Tancred Borenius

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Tancred Borenius
Tancred Borenius.jpg
Borenius (right) photographed by Lady Ottoline Morrell.
Born (1885-07-14)July 14, 1885
Died September 2, 1948(1948-09-02) (aged 63)
Salisbury, England
Alma mater University of Helsinki
Occupation Art historian, Diplomat
Spouse(s) Anne-Marie Rüneberg
Children Peter Borenius
Parents Carl Borenius & Olga Borenius

Carl Tancred Borenius (July 14, 1885, Vyborg - Sept. 2, 1948, Salisbury) was a Finnish art historian working in England, who became the first professor of the history of art at University College London. He was a prolific author and recognised as one of the world's leading experts on Italian art of the early Renaissance.

Borenius also served as a diplomat liaising between Finland and Britain. It has been claimed that during World War II Borenius worked as a spy for the British government and was instrumental in enticing Rudolf Hess to fly to Britain in 1941.


Borenius was the son of Finnish businessman and politician Carl Borenius. He studied at Helsinki and in Italy. He received his Ph.D. from Helsinki University in 1909, after which he moved to London. His first book was a version of his doctoral dissertation, Painters of Vincenza (1909). He married Anne-Marie Rüneberg, a granddaughter of the Finnish poet Johan Ludvig Runeberg.

Borenius soon met Roger Fry, to whom he became close. Fry introduced him to the art circles in Britain, and he became associated with the Bloomsbury group. Borenius was appointed in 1914 as a lecturer at University College London after Fry left. In 1921, he prepared a catalogue of the Northwick Park collection. After Henry Tonks had established the Edwin Durning-Lawrence chair in art history at the university Borenius was appointed its first professor in 1922.[1] In 1933 he became director of the excavations of Clarendon Palace near Salisbury, where he continued to dig regularly until 1939.

Though initially a specialist on Italian art, Borenius became increasingly interested in the art of his adopted country. His opinion on art was highly valued, and he worked as a consultant at Sotheby's. He was also an advisor to the Earl of Harewood's art collection.

He helped to found the art magazine Apollo in 1925, and became one of its most active contributors. He was also actively involved with the Burlington Magazine, of which he became managing editor during World War II from 1940 to 1945.

He wrote numerous books on art, including English Primitives (1924), The Iconography of St. Thomas of Canterbury (1929), Florentine Frescoes (1930), English Painting in the XVIIIth Century (1938) and Rembrandt: Selected Paintings (1942).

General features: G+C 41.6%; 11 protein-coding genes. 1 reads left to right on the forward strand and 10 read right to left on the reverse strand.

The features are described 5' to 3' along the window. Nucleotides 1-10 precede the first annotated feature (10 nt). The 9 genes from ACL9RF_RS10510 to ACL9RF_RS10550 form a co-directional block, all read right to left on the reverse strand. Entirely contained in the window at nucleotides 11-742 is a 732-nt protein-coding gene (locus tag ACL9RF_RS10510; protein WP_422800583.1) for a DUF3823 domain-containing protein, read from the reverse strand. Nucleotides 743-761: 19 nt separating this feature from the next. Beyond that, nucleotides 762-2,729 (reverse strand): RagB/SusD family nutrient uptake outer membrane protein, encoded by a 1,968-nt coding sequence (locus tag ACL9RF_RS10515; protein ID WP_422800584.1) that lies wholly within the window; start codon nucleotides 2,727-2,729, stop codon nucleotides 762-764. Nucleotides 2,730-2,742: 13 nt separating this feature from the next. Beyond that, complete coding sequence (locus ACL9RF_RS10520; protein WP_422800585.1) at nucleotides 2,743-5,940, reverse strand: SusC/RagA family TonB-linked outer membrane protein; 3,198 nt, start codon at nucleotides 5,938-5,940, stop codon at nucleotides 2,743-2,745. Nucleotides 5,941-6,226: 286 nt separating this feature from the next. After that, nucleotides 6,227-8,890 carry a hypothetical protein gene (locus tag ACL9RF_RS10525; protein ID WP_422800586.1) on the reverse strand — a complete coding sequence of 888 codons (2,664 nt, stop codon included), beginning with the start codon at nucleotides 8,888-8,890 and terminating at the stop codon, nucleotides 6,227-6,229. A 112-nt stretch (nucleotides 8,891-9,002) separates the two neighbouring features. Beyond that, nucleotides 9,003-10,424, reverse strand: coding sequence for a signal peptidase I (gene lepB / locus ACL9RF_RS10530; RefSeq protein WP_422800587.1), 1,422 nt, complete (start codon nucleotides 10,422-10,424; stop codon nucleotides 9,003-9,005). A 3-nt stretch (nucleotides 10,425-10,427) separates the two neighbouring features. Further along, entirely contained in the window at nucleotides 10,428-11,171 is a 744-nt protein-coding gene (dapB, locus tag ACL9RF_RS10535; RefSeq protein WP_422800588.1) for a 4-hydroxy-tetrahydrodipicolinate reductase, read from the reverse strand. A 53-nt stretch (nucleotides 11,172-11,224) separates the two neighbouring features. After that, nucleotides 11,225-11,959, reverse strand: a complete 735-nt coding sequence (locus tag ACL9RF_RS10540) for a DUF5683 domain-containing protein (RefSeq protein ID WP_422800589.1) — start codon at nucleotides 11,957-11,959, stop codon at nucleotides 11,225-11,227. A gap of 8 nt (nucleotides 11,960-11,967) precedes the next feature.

When Finland became independent of Russia, he acted as secretary of the diplomatic mission (1918) and as representative of Finland in London from 1919. In World War II this role became important as Britain initially sought to cultivate links to Finland, which had been attacked by Soviet Russia during the Winter War, as part of the Nazi-Soviet pact. When Germany invaded Russia, Finland became a de facto ally of the Nazis against the Russians. Finnish leader Field Marshal Mannerheim was careful to keep his distance from Hitler and maintain links to the Western Allies.[2] Borenius knew Mannerheim and during the Winter War he wrote a laudatory biography of the general.[3]

Borenius was made Secretary-General of the Polish Relief Fund in 1939, designed to send aid to Poland and assist Polish refugees in Britain. He had long cultivated links between Poland, Finland and Britain, having been vice-president of the Anglo-Polish society before the war. The anti-Nazi journal Free Europe referred to him as "a living symbol of Polish-Finnish collaboration".[4]

Hess claims[edit]

The writer John Harris asserts that Borenius was sent by the British to Geneva to deliver a message to an associate of Rudolf Hess as part of a plan to entice him to Britain. The message was an invitation for Hess to meet the British Royal Family to facilitate an Anglo-Nazi alliance, removing Winston Churchill from power. The invitation was a trap. According to Harris, "the incredible plot that led to Hess's capture bought Britain time from a planned German invasion...and ultimately was a turning point in defeating Hitler and winning the war. Without Tancred's involvement, there can be little doubt that Britain, and much of Europe, would be speaking German today."[5][6]

Historian Roger Moorhouse, author of Berlin at War disputed the claims, stating that "MI6 would have little to gain from luring Hess to Britain. Although nominally important, he was actually a peripheral figure by 1941. The most likely theory is that he came over of his own volition."[7]


  1. ^ University College, History of Art department.
  2. ^ Vehviläinen, Olli (2002), Finland in the Second World War: Between Germany and Russia, New York: Palgrave.
  3. ^ J. E. O. Screen, Mannerheim: the years of preparation, C. Hurst & Co, 2001, p.4-5.
  4. ^ Free Europe: Central and East European Affairs, Volume 1, 1939, p.48.
  5. ^ Metro, 25 October, 2010
  6. ^ Daily Mail
  7. ^ "Rudolf Hess 'was lured to Britain by MI6 plot", Daily Telegraph, 26th Oct, 2010.

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